PELLEAS ET MELISANDE
"Conductor Franz Welser-Möst and stage director Sven-Eric Bechtolf join forces as one of the most prominent duos in today's musical theatre.“
If Claude Debussy's "Pelléas et Mélisande" is often likened to a controlled, painstakingly composed Impressionist painting by Monet, conductor Franz Welser-Möst's interpretation of Debussy's masterpiece is pure van Gogh, a vocal and orchestral tableau bursting with emotion and passion. Teaming up with stage director Sven-Eric Bechtolf, Welser-Möst has invigorated the pent-up dramatic energy of this "drame lyrique" and raised it to the level of a full-blooded tragedy.
Claude Debussy (1862-1918) based his work on the Symbolist drama by the Belgian author Maurice Maeterlinck (1862-1949). The story revolves around the mysterious child-woman Mélisande, her husband Golaud and the man she loves, Pelléas, Golaud's stepbrother - a tragic love triangle unfolding in a mythical land called Allemonde. Maeterlinck's poetic yet simply worded, often realistic text casts a magical spell that Debussy subtly captured in his iridescent score.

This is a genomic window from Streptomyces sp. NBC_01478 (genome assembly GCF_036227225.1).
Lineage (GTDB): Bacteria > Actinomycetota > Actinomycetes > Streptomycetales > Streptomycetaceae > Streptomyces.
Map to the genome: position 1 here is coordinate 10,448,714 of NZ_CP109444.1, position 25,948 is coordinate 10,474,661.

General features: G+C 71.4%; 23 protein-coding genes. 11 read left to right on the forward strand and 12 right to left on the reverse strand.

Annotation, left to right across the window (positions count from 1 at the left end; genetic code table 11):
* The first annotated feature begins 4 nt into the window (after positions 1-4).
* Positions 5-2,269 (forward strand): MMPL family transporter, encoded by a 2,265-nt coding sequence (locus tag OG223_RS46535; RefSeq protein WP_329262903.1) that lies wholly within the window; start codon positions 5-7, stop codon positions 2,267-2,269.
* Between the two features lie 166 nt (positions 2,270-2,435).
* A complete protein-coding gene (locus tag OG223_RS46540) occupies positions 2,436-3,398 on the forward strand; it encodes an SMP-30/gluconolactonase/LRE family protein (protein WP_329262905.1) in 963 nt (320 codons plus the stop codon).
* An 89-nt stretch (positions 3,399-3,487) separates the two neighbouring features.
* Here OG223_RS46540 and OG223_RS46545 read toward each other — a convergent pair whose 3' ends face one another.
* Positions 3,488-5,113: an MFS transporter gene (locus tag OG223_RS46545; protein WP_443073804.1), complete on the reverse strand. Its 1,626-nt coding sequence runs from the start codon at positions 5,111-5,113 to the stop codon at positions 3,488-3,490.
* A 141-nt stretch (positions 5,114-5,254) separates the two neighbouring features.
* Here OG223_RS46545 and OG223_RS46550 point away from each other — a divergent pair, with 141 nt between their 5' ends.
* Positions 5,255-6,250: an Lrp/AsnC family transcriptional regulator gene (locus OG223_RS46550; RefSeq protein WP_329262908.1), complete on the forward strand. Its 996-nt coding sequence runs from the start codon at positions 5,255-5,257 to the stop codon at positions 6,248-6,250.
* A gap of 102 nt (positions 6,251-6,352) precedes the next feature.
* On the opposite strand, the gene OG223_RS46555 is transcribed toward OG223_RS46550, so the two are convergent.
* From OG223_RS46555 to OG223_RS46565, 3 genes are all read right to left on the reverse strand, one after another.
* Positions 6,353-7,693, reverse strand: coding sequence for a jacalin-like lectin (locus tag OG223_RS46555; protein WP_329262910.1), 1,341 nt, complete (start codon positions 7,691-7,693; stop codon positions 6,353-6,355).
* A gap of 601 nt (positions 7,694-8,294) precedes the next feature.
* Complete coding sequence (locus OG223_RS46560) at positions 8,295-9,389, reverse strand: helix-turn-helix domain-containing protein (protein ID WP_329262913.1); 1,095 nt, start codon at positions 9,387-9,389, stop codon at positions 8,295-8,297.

The Zurich Opera's production depicts Allemonde as a world of Arctic barrenness and frozen emotions, yet one that longs for light and warmth. In designer Rolf Glittenberg's elegant sets, Bechtolf masterfully conveys this fundamental paradox: characters trapped in a dying world, yet pulsing with repressed passion - fire burning beneath the ice… Bechtolf visualizes the hopelessness of human interaction by doubling the characters with life-sized puppets, "doppelgängers" who extend the characters' emotional range into the furthest corners of the psyche.
Led by Franz Welser-Möst, the well-disposed orchestra and the remarkable cast headed by Isabel Rey, Rodney Gilfry and Michael Volle shape great waves of intensity, charging every phrase and note with energy and expression. Vibrating with nervous tension, the music strides towards its moment of greatest intensity - Pelléas and Mélisande's declaration of love - and literally explodes … into silence. It is one of the most unforgettable moments in all of opera.